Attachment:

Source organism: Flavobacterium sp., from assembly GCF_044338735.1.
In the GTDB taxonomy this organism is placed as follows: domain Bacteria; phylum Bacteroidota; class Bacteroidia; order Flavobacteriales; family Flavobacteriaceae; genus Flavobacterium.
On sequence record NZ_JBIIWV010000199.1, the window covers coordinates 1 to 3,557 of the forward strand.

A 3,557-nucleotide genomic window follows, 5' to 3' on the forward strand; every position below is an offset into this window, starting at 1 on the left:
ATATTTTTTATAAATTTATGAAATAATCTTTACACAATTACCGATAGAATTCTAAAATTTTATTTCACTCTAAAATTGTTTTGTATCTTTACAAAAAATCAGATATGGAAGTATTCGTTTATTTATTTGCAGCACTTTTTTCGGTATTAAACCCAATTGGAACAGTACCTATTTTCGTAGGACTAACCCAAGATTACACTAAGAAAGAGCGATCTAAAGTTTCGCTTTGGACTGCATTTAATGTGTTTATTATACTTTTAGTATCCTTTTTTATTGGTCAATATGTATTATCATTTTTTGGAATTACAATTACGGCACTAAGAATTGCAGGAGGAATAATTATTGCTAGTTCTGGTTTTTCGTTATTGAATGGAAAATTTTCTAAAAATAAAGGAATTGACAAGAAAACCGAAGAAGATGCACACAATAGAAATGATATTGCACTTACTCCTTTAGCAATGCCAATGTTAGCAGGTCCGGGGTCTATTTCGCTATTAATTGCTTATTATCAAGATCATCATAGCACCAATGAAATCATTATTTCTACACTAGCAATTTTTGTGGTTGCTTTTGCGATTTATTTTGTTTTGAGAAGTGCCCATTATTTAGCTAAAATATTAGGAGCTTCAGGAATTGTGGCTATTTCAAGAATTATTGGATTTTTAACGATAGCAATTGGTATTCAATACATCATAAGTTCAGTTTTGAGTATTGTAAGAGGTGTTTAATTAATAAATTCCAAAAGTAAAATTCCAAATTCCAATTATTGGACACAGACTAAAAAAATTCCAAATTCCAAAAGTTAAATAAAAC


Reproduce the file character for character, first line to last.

Source organism: Flavobacterium sp., from assembly GCF_044338735.1.
In the GTDB taxonomy this organism is placed as follows: domain Bacteria; phylum Bacteroidota; class Bacteroidia; order Flavobacteriales; family Flavobacteriaceae; genus Flavobacterium.
On sequence record NZ_JBIIWV010000199.1, the window covers coordinates 1 to 3,557 of the forward strand.

A 3,557-nucleotide genomic window follows, 5' to 3' on the forward strand; every position below is an offset into this window, starting at 1 on the left:
ATATTTTTTATAAATTTATGAAATAATCTTTACACAATTACCGATAGAATTCTAAAATTTTATTTCACTCTAAAATTGTTTTGTATCTTTACAAAAAATCAGATATGGAAGTATTCGTTTATTTATTTGCAGCACTTTTTTCGGTATTAAACCCAATTGGAACAGTACCTATTTTCGTAGGACTAACCCAAGATTACACTAAGAAAGAGCGATCTAAAGTTTCGCTTTGGACTGCATTTAATGTGTTTATTATACTTTTAGTATCCTTTTTTATTGGTCAATATGTATTATCATTTTTTGGAATTACAATTACGGCACTAAGAATTGCAGGAGGAATAATTATTGCTAGTTCTGGTTTTTCGTTATTGAATGGAAAATTTTCTAAAAATAAAGGAATTGACAAGAAAACCGAAGAAGATGCACACAATAGAAATGATATTGCACTTACTCCTTTAGCAATGCCAATGTTAGCAGGTCCGGGGTCTATTTCGCTATTAATTGCTTATTATCAAGATCATCATAGCACCAATGAAATCATTATTTCTACACTAGCAATTTTTGTGGTTGCTTTTGCGATTTATTTTGTTTTGAGAAGTGCCCATTATTTAGCTAAAATATTAGGAGCTTCAGGAATTGTGGCTATTTCAAGAATTATTGGATTTTTAACGATAGCAATTGGTATTCAATACATCATAAGTTCAGTTTTGAGTATTGTAAGAGGTGTTTAATTAATAAATTCCAAAAGTAAAATTCCAAATTCCAATTATTGGACACAGACTAAAAAAATTCCAAATTCCAAAAGTTAAATAAAAC